Answer: They have all been recently caught in huge lies.
Last week I wrote a blog post about a Reuters article in which a high level TFA staffer admitted that one of their statistics about the effectiveness of the first year corps members (that 41% of first years get 1.5 or more years of ‘gains’) “is not a particularly rigorous statistic” TFA responded to the Reuters article on Alexander Russo’s blog. Here is the response:
We were glad to see that the recent Reuters article and sidebar article on Teach For America highlighted the mission and impact of our organization over the past two decades. As the sidebar story rightly notes, Wendy Kopp always envisioned Teach For America as a “lifechanging” organization. We were especially pleased to see several alumni recognized for their impact including KIPP cofounders Mike Feinberg and Dave Levin, Louisiana schools chief John White, and Newark schools superintendent Cami Anderson. Their leadership is helping to open doors of opportunity for thousands of underserved students.
However, we were troubled that the article did not accurately characterize the research base around Teach For America. In describing the research, the reporter downplays the rigorousness of both internal and external reviews of Teach For America, and cites data from independent studies to give the impression that Teach For America is inconsistent at best.
The reporter uses an out-of-context quote from our former research director, Heather Harding, to inaccurately imply that internal reviews of Teach For America teachers are unreliable. While internal reviews are not as rigorous as external ones, they still have plenty of merit. In fact, Teach For America relies on a wide range of research—both internal and external—to help us constantly improve our methods of preparing teachers for the classroom.
While the article highlights the most recent report on teacher preparation programs by the Tennessee Higher Education Commission, it neglects to mention the most striking finding: the commission named Teach For America the top-performing program in the state. This echoes findings from similar studies done in North Carolina and Louisiana, both of which also named Teach For America as the most effective teacher preparation program in the state. A growing body of independent research has shown that Teach For America corps members are effective across school subjects and age groups.
The reporter also makes only minimal acknowledgement of the contributions of our alumni highlighted in the sidebar article. There are now over 28,000 Teach For America alumni nationwide; over two-thirds of them are still in education, despite the fact that only one in six corps members say they considered a career in education before joining Teach For America.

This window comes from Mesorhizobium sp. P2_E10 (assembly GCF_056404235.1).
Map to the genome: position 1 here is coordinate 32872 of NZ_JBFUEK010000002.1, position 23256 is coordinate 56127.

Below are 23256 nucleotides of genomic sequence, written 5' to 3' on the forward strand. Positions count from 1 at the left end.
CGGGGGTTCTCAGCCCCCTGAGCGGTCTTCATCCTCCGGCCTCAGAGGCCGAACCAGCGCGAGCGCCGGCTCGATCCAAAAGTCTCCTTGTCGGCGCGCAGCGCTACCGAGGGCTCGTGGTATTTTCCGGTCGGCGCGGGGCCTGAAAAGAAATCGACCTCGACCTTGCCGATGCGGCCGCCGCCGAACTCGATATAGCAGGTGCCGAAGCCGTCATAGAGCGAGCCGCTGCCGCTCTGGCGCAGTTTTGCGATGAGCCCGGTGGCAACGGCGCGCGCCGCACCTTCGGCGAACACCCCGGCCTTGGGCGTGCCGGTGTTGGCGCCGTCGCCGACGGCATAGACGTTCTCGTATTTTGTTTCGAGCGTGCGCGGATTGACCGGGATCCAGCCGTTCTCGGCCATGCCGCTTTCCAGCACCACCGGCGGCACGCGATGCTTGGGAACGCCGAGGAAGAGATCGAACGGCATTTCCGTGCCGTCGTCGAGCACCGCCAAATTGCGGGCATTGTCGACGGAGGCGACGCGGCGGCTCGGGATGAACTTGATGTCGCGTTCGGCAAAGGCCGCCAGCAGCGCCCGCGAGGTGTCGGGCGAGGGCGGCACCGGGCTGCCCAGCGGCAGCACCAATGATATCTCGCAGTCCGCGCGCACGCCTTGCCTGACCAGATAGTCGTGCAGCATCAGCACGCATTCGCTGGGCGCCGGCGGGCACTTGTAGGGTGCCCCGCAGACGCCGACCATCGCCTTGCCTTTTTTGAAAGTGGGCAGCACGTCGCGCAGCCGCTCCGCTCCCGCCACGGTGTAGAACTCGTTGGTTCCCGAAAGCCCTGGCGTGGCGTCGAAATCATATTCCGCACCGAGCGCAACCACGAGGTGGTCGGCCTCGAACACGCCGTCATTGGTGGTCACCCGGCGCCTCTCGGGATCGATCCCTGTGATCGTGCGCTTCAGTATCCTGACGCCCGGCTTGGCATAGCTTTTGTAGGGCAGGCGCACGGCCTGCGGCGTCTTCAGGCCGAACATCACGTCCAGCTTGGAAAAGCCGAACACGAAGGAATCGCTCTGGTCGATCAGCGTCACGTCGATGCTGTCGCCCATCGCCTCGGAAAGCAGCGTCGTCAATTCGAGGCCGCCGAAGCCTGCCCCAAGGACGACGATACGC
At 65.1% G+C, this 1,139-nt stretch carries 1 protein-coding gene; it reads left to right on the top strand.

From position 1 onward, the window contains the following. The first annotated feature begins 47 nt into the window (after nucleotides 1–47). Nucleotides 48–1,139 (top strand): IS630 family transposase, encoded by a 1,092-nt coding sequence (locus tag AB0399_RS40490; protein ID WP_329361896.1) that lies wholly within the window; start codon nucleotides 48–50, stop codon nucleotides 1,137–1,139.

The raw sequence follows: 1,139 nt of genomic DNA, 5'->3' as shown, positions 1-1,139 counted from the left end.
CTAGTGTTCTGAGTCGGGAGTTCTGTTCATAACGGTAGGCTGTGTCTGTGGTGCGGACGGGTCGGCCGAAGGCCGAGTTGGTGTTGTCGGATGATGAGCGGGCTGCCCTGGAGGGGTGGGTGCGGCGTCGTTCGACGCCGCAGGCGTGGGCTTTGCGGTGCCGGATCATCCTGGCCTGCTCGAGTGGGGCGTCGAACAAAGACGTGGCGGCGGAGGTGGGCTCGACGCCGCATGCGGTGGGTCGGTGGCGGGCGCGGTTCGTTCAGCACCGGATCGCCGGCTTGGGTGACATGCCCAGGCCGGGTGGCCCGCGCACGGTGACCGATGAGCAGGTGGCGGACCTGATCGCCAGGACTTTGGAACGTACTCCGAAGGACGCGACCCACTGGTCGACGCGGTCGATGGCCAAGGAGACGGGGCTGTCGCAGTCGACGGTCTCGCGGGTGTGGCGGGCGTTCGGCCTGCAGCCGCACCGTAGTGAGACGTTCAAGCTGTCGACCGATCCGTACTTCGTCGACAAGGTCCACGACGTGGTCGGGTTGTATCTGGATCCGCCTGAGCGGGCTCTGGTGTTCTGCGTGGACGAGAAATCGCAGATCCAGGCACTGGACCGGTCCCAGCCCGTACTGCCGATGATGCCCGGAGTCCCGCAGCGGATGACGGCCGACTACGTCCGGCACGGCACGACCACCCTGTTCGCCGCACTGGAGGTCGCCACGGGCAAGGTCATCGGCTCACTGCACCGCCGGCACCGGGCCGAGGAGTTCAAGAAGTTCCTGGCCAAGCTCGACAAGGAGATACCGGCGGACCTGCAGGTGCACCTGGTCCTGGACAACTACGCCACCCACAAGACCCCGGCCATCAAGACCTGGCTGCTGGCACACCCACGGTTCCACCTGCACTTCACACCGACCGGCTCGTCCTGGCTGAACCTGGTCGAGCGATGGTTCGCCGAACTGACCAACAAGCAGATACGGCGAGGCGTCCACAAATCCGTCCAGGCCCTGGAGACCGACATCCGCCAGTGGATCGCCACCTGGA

Drawing on their experience as corps members, our alumni are having a significant effect on the direction of public education in the United States. We wish that this article would have more accurately represented not only Teach For America’s research base, but the impact our corps members and alumni have had on American public schools over the past 20-plus years.
So TFA is upset that this reporter did not ‘spin’ the numbers they way TFA would have liked them to. Yes, there have been some studies that have concluded that TFA first years add a bit more ‘value’ than other first years. But value-added is not the same thing as learning, and even if it was, they get such a small amount more of it, and first year teachers are so bad anyway, that what difference does it really make. The fact is that the other teachers will have longer careers so they will be able to easily make up for that one month of ‘gains’ that the TFAer had in the first year.
TFA got caught in a huge lie when they claimed that 41% of the first years get at least 1.5 years of gains, and once you are outed as a liar it does cast a shadow over your other claims, even if some of those other claims happened to be true. This is why it is best not to lie. Even in this statement, they cite a favorite statistic that 2/3 of alumni are still ‘in education.’ This is also a stretch. Can any TFAer out there even claim that 2/3 of the people that they know from TFA are still ‘in education’? This is a crazy statistic. Does ‘in education’ mean to TFA what ‘all beef’ means to McDonalds? I would love to see a list of the professions of the 22,000 alumni that make up those 2/3 and what it is they do that qualifies as ‘in education.’ If TFA would be more honest, I would stop writing about those lies.